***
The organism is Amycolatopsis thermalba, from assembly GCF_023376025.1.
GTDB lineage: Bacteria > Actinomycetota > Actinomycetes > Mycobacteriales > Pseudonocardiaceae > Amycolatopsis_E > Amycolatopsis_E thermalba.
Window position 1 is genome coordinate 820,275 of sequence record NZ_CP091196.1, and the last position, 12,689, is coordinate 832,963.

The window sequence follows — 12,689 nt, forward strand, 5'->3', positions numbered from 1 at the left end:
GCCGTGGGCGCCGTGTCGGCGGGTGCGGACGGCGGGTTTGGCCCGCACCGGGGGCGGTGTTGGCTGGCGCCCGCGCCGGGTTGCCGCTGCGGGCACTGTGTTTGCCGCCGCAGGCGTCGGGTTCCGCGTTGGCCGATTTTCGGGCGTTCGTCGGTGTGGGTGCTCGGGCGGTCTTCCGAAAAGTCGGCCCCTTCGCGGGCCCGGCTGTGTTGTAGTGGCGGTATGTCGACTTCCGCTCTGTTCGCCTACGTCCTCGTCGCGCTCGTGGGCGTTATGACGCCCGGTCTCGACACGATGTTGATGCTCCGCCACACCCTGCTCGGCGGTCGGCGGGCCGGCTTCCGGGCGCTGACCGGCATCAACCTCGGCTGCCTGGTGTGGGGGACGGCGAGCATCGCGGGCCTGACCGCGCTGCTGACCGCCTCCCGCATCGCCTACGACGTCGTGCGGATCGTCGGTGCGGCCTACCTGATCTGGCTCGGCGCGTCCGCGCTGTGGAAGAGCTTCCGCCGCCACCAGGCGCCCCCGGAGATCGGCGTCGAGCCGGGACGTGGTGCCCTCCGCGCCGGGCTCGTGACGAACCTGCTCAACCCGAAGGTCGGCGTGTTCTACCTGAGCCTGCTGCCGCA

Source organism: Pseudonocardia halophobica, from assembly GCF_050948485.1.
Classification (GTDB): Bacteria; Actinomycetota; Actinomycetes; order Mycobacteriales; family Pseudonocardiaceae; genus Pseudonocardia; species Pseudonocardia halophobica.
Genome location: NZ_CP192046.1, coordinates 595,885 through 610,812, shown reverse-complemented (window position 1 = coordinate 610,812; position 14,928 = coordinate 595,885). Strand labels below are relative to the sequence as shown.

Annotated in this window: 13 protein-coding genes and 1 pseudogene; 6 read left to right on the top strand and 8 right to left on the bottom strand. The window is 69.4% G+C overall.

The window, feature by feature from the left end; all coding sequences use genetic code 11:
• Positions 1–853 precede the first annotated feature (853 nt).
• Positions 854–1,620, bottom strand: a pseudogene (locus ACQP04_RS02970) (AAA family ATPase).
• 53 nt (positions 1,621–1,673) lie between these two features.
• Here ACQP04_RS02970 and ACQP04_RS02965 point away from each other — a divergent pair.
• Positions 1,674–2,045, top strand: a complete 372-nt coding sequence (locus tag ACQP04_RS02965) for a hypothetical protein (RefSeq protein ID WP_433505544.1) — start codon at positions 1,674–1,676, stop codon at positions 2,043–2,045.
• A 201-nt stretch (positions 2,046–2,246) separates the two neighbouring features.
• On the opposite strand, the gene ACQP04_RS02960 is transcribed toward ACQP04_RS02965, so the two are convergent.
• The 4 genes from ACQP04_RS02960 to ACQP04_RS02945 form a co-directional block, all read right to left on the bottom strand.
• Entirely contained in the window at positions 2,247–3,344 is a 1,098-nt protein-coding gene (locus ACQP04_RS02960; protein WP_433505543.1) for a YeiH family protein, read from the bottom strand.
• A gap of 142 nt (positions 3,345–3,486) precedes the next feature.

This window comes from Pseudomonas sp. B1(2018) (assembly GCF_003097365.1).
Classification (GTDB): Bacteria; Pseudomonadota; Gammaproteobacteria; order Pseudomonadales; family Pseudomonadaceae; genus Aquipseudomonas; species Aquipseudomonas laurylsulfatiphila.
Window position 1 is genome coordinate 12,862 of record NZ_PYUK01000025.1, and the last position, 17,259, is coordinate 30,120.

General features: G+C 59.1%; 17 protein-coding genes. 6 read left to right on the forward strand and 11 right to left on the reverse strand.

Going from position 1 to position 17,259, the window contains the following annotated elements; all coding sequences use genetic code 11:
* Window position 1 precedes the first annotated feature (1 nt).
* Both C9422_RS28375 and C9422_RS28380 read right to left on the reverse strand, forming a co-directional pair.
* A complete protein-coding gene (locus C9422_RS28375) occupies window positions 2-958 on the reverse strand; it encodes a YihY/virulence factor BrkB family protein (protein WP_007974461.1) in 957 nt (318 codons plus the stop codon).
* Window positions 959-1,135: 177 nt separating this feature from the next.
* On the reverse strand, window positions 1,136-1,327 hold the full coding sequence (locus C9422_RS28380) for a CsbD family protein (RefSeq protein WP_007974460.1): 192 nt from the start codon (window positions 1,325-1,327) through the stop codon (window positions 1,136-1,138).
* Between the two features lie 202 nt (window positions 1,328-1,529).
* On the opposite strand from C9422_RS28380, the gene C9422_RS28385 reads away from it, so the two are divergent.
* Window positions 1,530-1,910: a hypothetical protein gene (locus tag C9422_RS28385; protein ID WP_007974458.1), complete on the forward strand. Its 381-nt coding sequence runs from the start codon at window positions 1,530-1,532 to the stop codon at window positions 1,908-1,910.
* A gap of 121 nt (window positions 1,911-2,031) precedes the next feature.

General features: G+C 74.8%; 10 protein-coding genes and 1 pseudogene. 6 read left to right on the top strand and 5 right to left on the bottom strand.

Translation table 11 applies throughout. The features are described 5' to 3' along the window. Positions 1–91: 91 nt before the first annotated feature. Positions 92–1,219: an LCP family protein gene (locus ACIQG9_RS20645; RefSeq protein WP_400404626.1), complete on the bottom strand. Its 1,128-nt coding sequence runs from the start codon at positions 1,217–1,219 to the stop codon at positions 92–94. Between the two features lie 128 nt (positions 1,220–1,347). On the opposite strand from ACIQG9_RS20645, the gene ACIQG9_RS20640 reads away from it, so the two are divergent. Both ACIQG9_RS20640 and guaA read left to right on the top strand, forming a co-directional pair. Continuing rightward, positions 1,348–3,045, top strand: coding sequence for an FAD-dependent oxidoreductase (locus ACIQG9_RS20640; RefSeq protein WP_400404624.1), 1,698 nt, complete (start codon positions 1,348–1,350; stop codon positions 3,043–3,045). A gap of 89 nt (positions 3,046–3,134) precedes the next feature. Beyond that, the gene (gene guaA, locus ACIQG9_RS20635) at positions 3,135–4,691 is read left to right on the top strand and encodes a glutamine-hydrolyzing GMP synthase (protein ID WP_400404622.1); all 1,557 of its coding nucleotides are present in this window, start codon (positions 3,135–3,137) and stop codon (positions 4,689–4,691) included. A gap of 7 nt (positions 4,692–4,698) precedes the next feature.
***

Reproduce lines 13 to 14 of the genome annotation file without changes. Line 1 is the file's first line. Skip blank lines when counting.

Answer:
• 53 nt (positions 1,621–1,673) lie between these two features.
• Here ACQP04_RS02970 and ACQP04_RS02965 point away from each other — a divergent pair.